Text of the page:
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Hegel: The State as God’s Will

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[This article is excerpted from volume 2, chapter 11 of An Austrian Perspective on the History of Economic Thought (1995).]


Typically, determinist schema leave convenient implicit escape hatches for their creators and advocates, who are somehow able to rise above the iron determinism that afflicts the rest of us. Hegel was no different, except that his escape hatches were all too explicit. While God and the absolute refer to man as collective organism rather than to its puny and negligible individual members, every once in a while great individuals arise, “world-historical” men, who are able to embody attributes of the absolute more than others, and act as significant agents in the next big historical Aufhebung — the next great thrust into the man-God or world-soul’s advance in its “self-knowledge.” Thus, during a time when most patriotic Prussians were reacting violently against Napoleon’s imperial conquests, and mobilizing their forces against him, Hegel reacted very differently. Hegel wrote to a friend in ecstasy about having personally seen Napoleon riding down the city street: “The Emperor — this world-soul — riding on horseback through the city to the review of his troops — it is indeed a wonderful feeling to see such a man.”1

Hegel was enthusiastic about Napoleon because of his world-historical function of bringing the strong state to Germany and the rest of Europe. Just as Hegel’s fundamental eschatology and dialectic prefigured Marxism, so did his more directly political philosophy of history. Thus, following the Romantic writer Friedrich Schiller, Hegel, in an essay in 1795, claimed that the equivalent of early or primitive communism was ancient Greece. Schiller and Hegel lauded Greece for the alleged homogeneity, unity and “harmony” of its polis, which both authors gravely misconceived as being free of all division of labor. The consequent Aufhebung disrupted this wonderful unity and fragmented man, but — the good side of the new historical stage — it did lead to the growth of commerce, living standards, and individualism. For Hegel, moreover, the coming stage, heralded by Hegel’s philosophy, would bring about a reintegration of man and the state.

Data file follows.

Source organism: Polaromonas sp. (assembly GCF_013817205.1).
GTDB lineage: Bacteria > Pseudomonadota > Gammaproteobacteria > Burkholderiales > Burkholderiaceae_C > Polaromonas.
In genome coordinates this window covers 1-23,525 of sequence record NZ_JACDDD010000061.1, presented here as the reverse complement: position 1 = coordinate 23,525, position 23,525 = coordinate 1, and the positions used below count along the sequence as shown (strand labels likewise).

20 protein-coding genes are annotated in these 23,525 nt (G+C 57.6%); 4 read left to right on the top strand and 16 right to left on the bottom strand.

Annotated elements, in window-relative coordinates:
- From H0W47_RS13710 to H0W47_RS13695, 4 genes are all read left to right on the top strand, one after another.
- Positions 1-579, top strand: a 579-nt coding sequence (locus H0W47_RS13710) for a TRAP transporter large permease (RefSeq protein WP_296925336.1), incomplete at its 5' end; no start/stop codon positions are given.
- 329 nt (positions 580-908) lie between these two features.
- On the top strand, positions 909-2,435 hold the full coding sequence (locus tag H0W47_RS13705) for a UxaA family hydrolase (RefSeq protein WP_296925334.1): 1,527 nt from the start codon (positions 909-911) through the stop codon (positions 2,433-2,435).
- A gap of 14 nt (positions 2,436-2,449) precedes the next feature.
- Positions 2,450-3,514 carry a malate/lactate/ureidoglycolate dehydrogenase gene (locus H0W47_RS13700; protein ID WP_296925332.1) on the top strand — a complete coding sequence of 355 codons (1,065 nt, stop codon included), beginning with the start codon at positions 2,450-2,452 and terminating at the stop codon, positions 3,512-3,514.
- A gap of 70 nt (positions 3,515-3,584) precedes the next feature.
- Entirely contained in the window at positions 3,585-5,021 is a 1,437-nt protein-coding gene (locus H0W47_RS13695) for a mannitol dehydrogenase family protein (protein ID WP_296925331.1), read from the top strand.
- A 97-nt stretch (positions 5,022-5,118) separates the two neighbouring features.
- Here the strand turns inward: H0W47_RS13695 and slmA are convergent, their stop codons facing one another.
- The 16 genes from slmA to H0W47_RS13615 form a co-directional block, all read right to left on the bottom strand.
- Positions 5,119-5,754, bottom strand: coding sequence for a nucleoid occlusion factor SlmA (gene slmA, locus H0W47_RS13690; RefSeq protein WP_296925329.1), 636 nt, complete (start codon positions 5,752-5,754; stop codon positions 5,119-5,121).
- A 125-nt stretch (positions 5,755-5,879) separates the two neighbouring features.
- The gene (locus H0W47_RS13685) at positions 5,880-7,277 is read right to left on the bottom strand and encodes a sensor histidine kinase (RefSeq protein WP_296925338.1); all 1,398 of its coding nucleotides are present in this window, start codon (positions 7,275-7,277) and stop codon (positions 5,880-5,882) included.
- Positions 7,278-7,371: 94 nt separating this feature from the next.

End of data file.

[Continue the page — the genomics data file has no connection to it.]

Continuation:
Before 1796, Hegel, like many other young intellectuals throughout Europe, was enchanted by the French Revolution, individualism, radical democracy, liberty and the rights of man. Soon, however, again like many European intellectuals, Hegel, disillusioned in the French Revolution, turned toward reactionary state absolutism. In particular, Hegel was greatly influenced by the Scottish statist, Sir James Steuart, a Jacobite exile in Germany for a large part of his life, whose Inquiry into the Principles of Political Economy (1767) had been greatly influenced by the ultra-statist German 18th-century mercantilists, the cameralists. Hegel read the German translation of Steuart’s Principles (which had been published from 1769–72), from 1797 to 1799, and took extensive notes. Hegel was influenced in particular by two aspects of Steuart’s outlook. One held that history proceeded in stages, deterministically “evolving” from one stage (nomadic, agricultural, exchange, etc.) to the next. The other influential theme was that massive state intervention and control were necessary to maintain an exchange economy.2